Felixstowe: Councillors raise concerns over plans to revamp seafront Marlborough Hotel
14:56 07 January 2014
Community leaders are objecting to proposals to redevelop a major seafront hotel – and want the project redesigned.
Felixstowe Town Council says it accepts changes put forward for the resort’s Marlborough Hotel in the light of the current economic circumstances facing the leisure industry, but is deeply concerned about a suggested extension.
Owner Sudeep Singh is asking Suffolk Coastal council for consent to turn the 49-bedroom Marlborough Hotel, on Sea Road, into a 14-bed boutique hotel with a restaurant and shop on the ground floor, with the frontage restored to its former glory.
The rest of the building – along with a new three-storey modern extension to the rear – would be used to create 26 one, two and three-bedroom apartments.
Lost timber balconies and verandahs on the Edwardian building would be reinstated.
Planning officers at Suffolk Coastal are currently analysing the scheme.
The town council said while it accepted redevelopment in principle for mixed uses, particularly retaining resort-orientated uses on the ground floor, the extension proposed on Beach Road West was “unacceptable overdevelopment of the site”. It said there would be inadequate car parking in a busy resort – an issue which was raised by several residents in letters to the district council, saying off-street parking is limited already – and not enough space for bin storage and deliveries.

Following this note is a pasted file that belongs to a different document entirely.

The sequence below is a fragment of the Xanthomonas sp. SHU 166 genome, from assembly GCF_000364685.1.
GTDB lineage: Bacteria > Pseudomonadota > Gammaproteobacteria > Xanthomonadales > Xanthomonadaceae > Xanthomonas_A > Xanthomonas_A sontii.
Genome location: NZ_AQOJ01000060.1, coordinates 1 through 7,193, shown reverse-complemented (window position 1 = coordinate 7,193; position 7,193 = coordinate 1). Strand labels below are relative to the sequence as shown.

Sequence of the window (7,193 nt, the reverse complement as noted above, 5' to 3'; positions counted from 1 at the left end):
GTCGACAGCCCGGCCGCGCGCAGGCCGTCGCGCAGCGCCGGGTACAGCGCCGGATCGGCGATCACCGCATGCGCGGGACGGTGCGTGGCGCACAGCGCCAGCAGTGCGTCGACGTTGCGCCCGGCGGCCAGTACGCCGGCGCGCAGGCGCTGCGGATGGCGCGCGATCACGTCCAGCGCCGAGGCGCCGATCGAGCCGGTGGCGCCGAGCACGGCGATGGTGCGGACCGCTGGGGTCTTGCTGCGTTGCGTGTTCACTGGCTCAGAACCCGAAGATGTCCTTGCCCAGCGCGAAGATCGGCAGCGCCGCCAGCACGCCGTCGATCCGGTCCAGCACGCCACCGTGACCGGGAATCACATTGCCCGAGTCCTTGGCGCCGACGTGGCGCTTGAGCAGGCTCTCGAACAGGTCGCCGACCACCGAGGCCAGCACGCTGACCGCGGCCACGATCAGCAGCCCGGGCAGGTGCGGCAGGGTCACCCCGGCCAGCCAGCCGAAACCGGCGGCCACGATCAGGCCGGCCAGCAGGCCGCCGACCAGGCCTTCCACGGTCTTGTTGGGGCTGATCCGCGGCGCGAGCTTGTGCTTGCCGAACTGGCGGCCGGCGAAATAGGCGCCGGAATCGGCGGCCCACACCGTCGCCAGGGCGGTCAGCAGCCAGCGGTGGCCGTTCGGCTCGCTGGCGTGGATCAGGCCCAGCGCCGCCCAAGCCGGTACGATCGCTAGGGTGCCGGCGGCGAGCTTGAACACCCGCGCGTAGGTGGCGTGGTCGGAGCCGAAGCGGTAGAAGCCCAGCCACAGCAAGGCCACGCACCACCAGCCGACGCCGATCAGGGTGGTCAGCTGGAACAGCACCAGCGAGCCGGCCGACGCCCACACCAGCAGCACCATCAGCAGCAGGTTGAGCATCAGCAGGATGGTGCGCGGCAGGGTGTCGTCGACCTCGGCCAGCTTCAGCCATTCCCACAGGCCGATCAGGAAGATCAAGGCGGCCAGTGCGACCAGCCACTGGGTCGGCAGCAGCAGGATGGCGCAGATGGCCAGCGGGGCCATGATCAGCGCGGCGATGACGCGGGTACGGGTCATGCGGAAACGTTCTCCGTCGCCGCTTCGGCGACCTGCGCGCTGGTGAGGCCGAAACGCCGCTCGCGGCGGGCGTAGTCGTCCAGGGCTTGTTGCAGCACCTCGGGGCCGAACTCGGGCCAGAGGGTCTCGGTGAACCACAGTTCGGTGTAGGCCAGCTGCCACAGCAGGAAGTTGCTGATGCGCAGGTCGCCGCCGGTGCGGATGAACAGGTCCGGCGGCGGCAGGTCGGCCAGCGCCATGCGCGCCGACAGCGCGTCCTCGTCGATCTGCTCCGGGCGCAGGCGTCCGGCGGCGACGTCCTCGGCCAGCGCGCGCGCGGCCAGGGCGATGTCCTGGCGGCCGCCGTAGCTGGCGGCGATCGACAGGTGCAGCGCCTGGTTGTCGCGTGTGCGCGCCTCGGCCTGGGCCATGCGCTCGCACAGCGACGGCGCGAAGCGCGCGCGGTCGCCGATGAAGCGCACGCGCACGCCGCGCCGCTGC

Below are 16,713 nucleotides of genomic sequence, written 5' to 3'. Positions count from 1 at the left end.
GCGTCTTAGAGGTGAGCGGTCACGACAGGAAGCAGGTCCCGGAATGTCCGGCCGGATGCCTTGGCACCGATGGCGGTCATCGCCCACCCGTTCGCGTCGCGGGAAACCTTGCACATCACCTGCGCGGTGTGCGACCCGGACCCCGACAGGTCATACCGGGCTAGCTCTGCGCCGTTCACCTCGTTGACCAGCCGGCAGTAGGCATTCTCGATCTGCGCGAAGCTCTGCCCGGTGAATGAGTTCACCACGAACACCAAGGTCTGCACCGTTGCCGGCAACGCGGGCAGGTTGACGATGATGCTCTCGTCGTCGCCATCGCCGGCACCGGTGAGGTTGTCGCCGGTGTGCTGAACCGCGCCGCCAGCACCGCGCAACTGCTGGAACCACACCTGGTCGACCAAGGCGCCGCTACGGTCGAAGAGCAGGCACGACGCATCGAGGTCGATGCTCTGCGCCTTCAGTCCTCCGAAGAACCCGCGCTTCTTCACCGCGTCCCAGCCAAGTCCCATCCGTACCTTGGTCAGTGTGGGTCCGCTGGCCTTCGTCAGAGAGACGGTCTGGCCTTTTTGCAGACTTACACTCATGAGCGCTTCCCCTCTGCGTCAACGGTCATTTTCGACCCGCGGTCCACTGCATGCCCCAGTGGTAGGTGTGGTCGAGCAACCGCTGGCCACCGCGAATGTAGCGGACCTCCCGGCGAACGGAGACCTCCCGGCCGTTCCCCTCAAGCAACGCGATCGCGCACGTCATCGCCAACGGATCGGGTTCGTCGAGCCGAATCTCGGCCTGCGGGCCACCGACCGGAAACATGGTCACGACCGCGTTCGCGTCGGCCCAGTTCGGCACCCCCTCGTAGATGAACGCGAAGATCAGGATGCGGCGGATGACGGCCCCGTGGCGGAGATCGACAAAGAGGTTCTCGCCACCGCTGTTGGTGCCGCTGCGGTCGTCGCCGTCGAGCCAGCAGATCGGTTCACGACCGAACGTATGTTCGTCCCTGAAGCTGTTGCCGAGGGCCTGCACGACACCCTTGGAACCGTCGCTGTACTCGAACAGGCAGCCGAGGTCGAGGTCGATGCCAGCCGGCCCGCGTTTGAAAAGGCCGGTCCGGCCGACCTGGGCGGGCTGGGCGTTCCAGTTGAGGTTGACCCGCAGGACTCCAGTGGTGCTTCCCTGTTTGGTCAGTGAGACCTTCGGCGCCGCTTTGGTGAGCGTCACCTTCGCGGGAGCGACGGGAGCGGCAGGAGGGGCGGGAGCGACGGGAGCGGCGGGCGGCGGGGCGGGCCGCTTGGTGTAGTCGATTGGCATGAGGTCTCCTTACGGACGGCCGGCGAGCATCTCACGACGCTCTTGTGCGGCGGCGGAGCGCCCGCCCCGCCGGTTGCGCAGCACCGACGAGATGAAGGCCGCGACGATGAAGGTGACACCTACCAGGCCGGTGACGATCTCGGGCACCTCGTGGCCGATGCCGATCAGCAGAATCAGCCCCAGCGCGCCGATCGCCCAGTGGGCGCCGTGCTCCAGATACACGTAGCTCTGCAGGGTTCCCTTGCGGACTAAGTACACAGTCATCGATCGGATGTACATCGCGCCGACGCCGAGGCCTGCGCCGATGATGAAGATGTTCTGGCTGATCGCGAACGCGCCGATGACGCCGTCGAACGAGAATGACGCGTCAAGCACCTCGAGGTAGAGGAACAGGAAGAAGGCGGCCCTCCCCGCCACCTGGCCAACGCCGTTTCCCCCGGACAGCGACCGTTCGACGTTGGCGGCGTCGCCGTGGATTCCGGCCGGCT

Town councillors also expressed concern about overshadowing of neighbouring properties and loss of privacy in Beach Road West and Russell Road.
The council said: “The scale, appearance and presentation of the Beach Road West extension will have an unacceptable impact on the street scene in a conservation area contrary to guidance.”
Explaining the redevelopment project, CH Architects said: “Our client has invested heavily in the redevelopment of the Marlborough Hotel over the last five years and has brought the hotel up to a high standard.
“Despite this investment, occupancy in the hotel has continued to fall to the point where it is now considered to be financially unviable as a hotel.
“As a consequence our client is looking to redevelop the hotel to meet the demand for quality residential accommodation.”
Other hotels in Felixstowe are also facing similar problems – with low occupancy rates for rooms, most having just 35 to 40% for the year.